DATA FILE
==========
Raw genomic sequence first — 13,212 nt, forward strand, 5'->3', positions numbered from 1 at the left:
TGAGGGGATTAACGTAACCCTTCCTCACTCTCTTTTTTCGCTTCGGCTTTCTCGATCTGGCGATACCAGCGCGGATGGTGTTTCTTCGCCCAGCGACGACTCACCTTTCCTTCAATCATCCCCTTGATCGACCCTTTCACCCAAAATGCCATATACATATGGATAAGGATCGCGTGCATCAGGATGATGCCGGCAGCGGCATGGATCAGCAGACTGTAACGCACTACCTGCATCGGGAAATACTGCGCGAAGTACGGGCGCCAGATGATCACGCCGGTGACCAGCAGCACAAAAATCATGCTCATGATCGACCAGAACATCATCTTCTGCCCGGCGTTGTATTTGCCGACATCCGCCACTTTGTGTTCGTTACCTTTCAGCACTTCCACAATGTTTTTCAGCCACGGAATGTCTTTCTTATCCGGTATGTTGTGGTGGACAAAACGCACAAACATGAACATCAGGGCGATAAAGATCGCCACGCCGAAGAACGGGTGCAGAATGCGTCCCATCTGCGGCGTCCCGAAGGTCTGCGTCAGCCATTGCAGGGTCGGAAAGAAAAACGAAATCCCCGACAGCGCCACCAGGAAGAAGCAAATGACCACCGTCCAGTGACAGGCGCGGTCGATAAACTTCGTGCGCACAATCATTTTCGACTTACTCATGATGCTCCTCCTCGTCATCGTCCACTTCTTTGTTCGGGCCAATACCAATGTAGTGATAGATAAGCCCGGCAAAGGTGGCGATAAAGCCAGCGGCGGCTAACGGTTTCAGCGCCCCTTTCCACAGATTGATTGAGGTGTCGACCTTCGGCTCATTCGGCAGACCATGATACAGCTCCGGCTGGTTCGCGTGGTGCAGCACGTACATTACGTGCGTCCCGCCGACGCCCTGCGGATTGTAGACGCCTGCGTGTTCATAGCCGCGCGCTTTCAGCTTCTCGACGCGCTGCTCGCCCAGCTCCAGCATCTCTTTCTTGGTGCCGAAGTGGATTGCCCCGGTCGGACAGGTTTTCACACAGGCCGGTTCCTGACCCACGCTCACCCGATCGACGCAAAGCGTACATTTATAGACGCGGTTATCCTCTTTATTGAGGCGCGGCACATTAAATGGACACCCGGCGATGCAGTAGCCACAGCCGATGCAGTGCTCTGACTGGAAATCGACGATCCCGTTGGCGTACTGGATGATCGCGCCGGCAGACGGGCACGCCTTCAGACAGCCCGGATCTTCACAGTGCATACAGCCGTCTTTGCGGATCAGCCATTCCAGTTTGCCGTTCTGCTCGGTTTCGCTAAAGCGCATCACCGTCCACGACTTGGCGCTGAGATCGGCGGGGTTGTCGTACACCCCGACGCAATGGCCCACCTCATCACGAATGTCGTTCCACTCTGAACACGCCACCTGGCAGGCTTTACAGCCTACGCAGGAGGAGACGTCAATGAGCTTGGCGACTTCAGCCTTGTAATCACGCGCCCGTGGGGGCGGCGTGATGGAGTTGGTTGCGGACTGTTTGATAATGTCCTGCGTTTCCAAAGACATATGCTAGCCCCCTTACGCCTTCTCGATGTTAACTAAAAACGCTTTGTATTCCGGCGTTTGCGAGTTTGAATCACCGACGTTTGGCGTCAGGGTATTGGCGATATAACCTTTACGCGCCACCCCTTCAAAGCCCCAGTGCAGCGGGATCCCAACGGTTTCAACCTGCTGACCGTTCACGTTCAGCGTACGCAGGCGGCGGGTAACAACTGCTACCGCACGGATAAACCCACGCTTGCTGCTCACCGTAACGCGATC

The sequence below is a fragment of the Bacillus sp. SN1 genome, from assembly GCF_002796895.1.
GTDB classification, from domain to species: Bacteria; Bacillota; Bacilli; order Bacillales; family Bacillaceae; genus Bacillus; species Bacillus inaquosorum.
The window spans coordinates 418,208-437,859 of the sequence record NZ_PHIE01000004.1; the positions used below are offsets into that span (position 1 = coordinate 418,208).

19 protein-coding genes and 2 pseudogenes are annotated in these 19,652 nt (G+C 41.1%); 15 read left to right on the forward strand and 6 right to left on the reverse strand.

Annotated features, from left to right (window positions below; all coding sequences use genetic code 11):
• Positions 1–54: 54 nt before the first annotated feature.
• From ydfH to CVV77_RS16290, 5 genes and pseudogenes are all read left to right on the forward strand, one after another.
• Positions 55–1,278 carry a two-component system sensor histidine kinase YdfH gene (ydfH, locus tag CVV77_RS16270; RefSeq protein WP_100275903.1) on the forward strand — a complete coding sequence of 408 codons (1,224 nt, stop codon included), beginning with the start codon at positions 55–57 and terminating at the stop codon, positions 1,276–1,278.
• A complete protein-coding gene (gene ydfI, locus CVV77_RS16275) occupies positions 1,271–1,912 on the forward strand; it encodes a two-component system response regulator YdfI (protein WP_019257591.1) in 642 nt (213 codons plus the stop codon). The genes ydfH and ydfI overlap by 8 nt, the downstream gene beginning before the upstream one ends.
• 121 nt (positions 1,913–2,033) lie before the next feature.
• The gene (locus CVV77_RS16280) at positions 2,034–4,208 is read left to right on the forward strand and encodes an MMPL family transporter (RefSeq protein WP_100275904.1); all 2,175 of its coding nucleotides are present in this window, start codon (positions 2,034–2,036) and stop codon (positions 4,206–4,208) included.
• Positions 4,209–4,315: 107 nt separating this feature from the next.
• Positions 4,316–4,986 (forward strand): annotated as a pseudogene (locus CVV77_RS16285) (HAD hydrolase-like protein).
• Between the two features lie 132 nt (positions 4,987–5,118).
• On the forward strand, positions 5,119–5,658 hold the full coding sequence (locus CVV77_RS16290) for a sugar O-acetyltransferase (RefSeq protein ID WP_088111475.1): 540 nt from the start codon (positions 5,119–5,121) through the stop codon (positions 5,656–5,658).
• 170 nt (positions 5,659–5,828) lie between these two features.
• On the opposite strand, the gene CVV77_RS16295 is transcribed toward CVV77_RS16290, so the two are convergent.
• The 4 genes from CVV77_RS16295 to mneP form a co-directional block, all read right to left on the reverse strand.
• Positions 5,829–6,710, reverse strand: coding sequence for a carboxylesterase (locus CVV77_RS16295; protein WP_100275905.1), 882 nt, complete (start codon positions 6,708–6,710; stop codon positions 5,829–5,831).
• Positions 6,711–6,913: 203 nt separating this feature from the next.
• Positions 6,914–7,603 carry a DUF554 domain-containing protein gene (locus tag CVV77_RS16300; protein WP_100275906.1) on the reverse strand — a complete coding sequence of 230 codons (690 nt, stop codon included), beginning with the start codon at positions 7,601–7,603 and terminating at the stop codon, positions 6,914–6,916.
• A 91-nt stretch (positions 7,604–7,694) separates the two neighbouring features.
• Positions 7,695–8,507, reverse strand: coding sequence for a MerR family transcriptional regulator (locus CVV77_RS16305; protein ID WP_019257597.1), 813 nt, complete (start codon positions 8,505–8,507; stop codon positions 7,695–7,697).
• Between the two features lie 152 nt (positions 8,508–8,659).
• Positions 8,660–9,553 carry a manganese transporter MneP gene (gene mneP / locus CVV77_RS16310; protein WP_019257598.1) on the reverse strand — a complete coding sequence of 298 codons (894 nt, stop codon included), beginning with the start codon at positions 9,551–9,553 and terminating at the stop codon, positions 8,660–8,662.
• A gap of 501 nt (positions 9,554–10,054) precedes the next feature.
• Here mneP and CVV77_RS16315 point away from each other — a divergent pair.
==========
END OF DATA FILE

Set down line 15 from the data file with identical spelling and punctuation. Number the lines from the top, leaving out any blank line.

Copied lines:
• Positions 4,316–4,986 (forward strand): annotated as a pseudogene (locus CVV77_RS16285) (HAD hydrolase-like protein).